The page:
Asbestos induces apoptosis in human alveolar macrophages

Raymond F. Hamilton, Li Li, Rashi Iyer, Andrij Holian

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Asbestos refers to a group of fibrous minerals implicated in the development of several lung diseases, including fibrosis (asbestosis), cancer, and malignant mesothelioma. Although major health risks exist in occupationally exposed individuals, low-level exposures of asbestos may still contribute to health problems. The mechanism by which asbestos causes lung disease is not clearly understood but has been proposed to involve the alveolar macrophage (AM). We propose that asbestos induces apoptosis of AM, resulting in the development of an inflammatory state. In this study, we examined two forms of asbestos, chrysotile (CHR) and crocidolite (CRO), along with a control fiber, wollastonite (WOL), to characterize their relative cytotoxicity and ability to stimulate apoptosis in vitro. AM were cultured for 24 h with these particulates and examined for cell viability (trypan blue exclusion) and apoptosis (morphology, levels of cytosolic oligonucleosomal DNA fragments, and DNA ladder). In the absence of a decrease in cell viability, both CHR and CRO produced changes in cell morphology consistent with apoptosis. In addition, levels of cytoplasmic oligonucleosomal DNA (Cell Death Detection enzyme-linked immunosorbent assay) were significantly enhanced for CHR (3-25 μg/ml) and CRO (25-75 μg/ml) in a dose-dependent manner (a process that was inhibitable by 10 μM Z-Val-Ala-Asp fluoromethyl ketone, an interleukin-converting enzyme inhibitor). In contrast, WOL (up to 400 μg/ml) produced no significant DNA fragmentation in a 24-h culture. Neither CHR nor CRO caused DNA ladder formation in 24-h cell cultures. However, in 48-h cell cultures, both CHR- and CRO-exposed cells, but not WOL, resulted in the formation of DNA ladders characteristic of apoptosis. In summary, these results suggest that, unlike nonfibrogenic particulates, low doses of asbestos fibers cause apoptosis in cultured human AM that may be an early step in the development of lung fibrosis.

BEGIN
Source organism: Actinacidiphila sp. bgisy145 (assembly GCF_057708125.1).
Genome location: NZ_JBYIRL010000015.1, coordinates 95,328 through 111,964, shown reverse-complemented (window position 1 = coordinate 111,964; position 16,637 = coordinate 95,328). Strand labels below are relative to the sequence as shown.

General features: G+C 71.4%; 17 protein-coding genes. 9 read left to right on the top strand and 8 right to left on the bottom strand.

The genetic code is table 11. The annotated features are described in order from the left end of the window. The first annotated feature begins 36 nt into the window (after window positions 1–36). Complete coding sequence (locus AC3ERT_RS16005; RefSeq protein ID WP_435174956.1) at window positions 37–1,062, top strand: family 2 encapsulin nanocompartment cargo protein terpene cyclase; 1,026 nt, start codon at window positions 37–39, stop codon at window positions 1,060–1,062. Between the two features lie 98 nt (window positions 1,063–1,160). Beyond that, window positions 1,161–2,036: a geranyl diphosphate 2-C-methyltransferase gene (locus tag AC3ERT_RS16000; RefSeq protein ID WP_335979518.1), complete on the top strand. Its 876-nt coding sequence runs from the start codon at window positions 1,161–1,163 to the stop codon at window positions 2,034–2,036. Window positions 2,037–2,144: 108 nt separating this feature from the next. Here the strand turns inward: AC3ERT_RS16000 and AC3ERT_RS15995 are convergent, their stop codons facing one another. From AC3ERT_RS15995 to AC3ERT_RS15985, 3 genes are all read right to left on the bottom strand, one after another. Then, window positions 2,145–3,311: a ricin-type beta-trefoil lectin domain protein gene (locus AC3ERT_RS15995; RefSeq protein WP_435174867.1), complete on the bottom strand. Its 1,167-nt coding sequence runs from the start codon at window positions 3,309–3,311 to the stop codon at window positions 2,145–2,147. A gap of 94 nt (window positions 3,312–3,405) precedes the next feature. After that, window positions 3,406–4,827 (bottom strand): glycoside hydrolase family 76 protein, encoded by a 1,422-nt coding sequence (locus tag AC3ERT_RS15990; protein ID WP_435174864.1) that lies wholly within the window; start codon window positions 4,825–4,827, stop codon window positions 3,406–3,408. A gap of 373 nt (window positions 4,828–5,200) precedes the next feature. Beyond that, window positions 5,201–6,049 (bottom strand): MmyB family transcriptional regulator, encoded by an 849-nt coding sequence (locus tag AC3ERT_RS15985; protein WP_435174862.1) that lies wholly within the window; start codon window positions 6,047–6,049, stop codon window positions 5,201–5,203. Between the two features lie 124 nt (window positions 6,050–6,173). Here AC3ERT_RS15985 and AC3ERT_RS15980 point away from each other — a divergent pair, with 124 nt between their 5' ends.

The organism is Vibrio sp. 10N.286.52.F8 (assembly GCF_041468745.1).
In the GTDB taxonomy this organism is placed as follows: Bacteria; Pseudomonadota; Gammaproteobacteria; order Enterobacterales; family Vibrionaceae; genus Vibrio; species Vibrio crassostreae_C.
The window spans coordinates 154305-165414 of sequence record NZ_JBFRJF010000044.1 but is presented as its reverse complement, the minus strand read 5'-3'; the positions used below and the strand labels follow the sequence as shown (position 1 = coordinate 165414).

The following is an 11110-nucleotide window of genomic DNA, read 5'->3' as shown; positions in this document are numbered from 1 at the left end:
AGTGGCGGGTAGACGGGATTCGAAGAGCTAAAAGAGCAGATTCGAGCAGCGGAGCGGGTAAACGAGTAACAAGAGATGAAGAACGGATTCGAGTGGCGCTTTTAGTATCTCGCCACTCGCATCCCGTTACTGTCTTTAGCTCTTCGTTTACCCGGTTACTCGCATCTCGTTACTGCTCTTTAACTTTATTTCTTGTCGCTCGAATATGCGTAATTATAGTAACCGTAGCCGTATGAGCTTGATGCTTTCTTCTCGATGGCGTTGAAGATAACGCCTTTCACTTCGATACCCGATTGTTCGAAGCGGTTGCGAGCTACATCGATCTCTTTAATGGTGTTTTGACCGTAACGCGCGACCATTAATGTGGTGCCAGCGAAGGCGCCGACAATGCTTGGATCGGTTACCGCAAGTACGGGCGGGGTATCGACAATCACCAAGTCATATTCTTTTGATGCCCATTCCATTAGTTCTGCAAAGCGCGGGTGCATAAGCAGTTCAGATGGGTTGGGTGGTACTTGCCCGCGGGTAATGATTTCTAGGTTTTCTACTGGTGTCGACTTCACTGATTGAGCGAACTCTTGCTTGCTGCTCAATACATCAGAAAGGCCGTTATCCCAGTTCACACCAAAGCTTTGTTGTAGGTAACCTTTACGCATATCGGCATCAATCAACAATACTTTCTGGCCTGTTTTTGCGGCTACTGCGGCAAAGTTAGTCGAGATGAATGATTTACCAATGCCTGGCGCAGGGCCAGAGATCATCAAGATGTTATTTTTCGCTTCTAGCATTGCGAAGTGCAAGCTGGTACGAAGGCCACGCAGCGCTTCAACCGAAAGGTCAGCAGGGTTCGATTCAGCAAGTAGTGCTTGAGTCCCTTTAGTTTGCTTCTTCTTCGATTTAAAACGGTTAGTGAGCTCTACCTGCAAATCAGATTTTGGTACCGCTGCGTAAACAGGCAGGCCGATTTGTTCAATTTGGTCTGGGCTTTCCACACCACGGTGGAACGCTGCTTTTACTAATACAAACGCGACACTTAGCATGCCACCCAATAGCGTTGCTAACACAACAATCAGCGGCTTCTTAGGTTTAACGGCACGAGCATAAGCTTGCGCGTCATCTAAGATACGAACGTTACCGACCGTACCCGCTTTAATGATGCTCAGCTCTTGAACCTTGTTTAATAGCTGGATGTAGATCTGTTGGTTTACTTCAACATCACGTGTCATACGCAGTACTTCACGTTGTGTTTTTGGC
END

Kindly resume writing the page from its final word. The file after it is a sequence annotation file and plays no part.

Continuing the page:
Original languageEnglish
Pages (from-to)L813-L819
JournalAmerican Journal of Physiology - Lung Cellular and Molecular Physiology
Issue number5 15-5
StatePublished - Nov 1996


  • chrysotile
  • crocidolite
  • interleukin-converting enzyme
  • oligonucleosomal deoxyrinonuclease fragments
  • wollastonite


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